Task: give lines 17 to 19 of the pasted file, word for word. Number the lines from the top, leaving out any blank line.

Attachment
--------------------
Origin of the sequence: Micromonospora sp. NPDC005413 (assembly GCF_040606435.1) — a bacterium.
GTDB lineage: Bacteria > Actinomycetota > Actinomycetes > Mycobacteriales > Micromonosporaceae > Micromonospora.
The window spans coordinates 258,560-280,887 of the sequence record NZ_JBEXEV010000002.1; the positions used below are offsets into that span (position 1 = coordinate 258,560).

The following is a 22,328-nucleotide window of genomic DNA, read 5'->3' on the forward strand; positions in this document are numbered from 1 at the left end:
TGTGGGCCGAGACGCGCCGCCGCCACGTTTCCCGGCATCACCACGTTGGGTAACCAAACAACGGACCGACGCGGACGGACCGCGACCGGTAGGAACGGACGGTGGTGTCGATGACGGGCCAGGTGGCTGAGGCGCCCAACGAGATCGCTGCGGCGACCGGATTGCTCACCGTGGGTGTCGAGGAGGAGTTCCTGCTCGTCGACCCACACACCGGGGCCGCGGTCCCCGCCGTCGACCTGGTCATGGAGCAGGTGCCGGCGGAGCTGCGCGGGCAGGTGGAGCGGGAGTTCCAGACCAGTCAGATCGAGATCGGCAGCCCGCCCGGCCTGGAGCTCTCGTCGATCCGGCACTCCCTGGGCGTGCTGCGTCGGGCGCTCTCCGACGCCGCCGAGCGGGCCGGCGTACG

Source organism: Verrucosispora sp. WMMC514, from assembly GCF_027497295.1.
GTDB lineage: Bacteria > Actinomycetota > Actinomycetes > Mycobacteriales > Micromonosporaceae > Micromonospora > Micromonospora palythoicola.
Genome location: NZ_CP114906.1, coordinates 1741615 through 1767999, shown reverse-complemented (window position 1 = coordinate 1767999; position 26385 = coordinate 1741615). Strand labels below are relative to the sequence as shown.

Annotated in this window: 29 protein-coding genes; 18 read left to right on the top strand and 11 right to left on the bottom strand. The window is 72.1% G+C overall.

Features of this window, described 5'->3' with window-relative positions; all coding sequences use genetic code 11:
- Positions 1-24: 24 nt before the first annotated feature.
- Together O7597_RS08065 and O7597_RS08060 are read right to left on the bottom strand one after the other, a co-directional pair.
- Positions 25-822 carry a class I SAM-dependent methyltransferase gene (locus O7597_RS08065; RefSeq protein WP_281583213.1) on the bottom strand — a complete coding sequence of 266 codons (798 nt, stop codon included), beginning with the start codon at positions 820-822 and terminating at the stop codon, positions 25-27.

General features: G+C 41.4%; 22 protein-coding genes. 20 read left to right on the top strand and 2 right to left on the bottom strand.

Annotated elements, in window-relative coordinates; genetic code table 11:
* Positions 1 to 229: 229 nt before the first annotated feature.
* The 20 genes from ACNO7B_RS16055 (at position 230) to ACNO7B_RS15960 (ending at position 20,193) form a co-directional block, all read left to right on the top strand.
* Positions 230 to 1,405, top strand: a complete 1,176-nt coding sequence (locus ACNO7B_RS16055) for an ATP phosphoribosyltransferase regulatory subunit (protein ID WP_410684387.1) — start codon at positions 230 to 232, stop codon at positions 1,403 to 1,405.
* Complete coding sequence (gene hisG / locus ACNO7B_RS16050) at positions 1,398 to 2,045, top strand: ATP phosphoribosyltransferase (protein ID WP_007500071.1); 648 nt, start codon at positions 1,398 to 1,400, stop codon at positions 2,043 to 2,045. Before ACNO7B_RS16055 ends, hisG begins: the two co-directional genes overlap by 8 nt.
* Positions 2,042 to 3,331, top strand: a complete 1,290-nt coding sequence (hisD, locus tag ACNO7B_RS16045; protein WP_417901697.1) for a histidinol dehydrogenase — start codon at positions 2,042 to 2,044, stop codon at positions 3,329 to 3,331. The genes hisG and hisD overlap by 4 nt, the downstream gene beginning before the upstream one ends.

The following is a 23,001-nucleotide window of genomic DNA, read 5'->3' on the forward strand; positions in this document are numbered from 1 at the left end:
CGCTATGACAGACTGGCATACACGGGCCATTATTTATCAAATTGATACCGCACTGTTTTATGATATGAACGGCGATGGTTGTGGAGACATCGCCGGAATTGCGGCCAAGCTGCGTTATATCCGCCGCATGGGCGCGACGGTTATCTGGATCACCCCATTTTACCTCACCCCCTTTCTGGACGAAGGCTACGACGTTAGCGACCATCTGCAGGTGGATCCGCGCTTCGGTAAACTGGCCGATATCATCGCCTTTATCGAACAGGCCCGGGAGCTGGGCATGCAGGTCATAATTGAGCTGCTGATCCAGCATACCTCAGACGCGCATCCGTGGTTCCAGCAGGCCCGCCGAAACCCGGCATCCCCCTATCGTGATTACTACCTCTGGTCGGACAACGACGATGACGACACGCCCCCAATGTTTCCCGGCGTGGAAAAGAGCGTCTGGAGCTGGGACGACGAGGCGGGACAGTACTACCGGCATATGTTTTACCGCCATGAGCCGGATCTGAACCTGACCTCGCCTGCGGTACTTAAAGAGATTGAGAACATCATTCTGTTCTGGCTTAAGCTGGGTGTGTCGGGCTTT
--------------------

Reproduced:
* The 20 genes from ACNO7B_RS16055 (at position 230) to ACNO7B_RS15960 (ending at position 20,193) form a co-directional block, all read left to right on the top strand.
* Positions 230 to 1,405, top strand: a complete 1,176-nt coding sequence (locus ACNO7B_RS16055) for an ATP phosphoribosyltransferase regulatory subunit (protein ID WP_410684387.1) — start codon at positions 230 to 232, stop codon at positions 1,403 to 1,405.
* Complete coding sequence (gene hisG / locus ACNO7B_RS16050) at positions 1,398 to 2,045, top strand: ATP phosphoribosyltransferase (protein ID WP_007500071.1); 648 nt, start codon at positions 1,398 to 1,400, stop codon at positions 2,043 to 2,045. Before ACNO7B_RS16055 ends, hisG begins: the two co-directional genes overlap by 8 nt.